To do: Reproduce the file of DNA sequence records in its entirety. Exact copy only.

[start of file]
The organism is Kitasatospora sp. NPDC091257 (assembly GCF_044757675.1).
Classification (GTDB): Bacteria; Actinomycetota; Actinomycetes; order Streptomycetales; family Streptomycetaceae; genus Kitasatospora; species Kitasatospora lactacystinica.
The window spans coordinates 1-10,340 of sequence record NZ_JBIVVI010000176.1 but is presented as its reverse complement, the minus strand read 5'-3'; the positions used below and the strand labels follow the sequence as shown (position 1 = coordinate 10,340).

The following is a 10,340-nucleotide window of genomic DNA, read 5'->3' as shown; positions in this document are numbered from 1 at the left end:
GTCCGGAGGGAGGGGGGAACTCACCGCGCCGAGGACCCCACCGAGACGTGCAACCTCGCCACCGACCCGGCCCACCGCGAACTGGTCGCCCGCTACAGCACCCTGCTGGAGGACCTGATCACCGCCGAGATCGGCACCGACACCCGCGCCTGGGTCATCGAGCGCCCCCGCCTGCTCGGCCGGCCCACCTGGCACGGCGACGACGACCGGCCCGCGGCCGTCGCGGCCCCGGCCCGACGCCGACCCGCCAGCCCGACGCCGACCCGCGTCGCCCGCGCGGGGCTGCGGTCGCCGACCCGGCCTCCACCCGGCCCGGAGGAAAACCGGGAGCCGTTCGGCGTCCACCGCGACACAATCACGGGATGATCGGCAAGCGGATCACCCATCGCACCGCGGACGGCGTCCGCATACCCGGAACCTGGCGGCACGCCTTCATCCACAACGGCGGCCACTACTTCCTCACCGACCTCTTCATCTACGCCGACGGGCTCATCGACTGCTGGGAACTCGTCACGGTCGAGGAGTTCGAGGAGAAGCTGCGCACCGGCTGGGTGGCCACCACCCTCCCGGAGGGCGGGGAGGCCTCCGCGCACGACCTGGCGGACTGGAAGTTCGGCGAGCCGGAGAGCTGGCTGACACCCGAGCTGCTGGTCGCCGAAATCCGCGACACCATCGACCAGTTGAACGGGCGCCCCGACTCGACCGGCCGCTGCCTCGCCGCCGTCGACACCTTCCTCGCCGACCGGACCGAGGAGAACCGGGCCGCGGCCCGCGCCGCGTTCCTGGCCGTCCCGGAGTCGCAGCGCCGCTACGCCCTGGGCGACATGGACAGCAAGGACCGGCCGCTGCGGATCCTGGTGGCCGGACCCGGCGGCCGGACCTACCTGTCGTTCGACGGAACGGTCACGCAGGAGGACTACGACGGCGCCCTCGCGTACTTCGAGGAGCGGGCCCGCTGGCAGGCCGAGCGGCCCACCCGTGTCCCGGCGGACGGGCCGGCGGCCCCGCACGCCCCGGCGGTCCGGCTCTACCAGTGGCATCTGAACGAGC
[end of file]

The organism is Kitasatospora sp. NPDC091257 (assembly GCF_044757675.1).
Classification (GTDB): Bacteria; Actinomycetota; Actinomycetes; order Streptomycetales; family Streptomycetaceae; genus Kitasatospora; species Kitasatospora lactacystinica.
The window spans coordinates 1-10,340 of sequence record NZ_JBIVVI010000176.1 but is presented as its reverse complement, the minus strand read 5'-3'; the positions used below and the strand labels follow the sequence as shown (position 1 = coordinate 10,340).

The following is a 10,340-nucleotide window of genomic DNA, read 5'->3' as shown; positions in this document are numbered from 1 at the left end:
GTCCGGAGGGAGGGGGGAACTCACCGCGCCGAGGACCCCACCGAGACGTGCAACCTCGCCACCGACCCGGCCCACCGCGAACTGGTCGCCCGCTACAGCACCCTGCTGGAGGACCTGATCACCGCCGAGATCGGCACCGACACCCGCGCCTGGGTCATCGAGCGCCCCCGCCTGCTCGGCCGGCCCACCTGGCACGGCGACGACGACCGGCCCGCGGCCGTCGCGGCCCCGGCCCGACGCCGACCCGCCAGCCCGACGCCGACCCGCGTCGCCCGCGCGGGGCTGCGGTCGCCGACCCGGCCTCCACCCGGCCCGGAGGAAAACCGGGAGCCGTTCGGCGTCCACCGCGACACAATCACGGGATGATCGGCAAGCGGATCACCCATCGCACCGCGGACGGCGTCCGCATACCCGGAACCTGGCGGCACGCCTTCATCCACAACGGCGGCCACTACTTCCTCACCGACCTCTTCATCTACGCCGACGGGCTCATCGACTGCTGGGAACTCGTCACGGTCGAGGAGTTCGAGGAGAAGCTGCGCACCGGCTGGGTGGCCACCACCCTCCCGGAGGGCGGGGAGGCCTCCGCGCACGACCTGGCGGACTGGAAGTTCGGCGAGCCGGAGAGCTGGCTGACACCCGAGCTGCTGGTCGCCGAAATCCGCGACACCATCGACCAGTTGAACGGGCGCCCCGACTCGACCGGCCGCTGCCTCGCCGCCGTCGACACCTTCCTCGCCGACCGGACCGAGGAGAACCGGGCCGCGGCCCGCGCCGCGTTCCTGGCCGTCCCGGAGTCGCAGCGCCGCTACGCCCTGGGCGACATGGACAGCAAGGACCGGCCGCTGCGGATCCTGGTGGCCGGACCCGGCGGCCGGACCTACCTGTCGTTCGACGGAACGGTCACGCAGGAGGACTACGACGGCGCCCTCGCGTACTTCGAGGAGCGGGCCCGCTGGCAGGCCGAGCGGCCCACCCGTGTCCCGGCGGACGGGCCGGCGGCCCCGCACGCCCCGGCGGTCCGGCTCTACCAGTGGCATCTGAACGAGC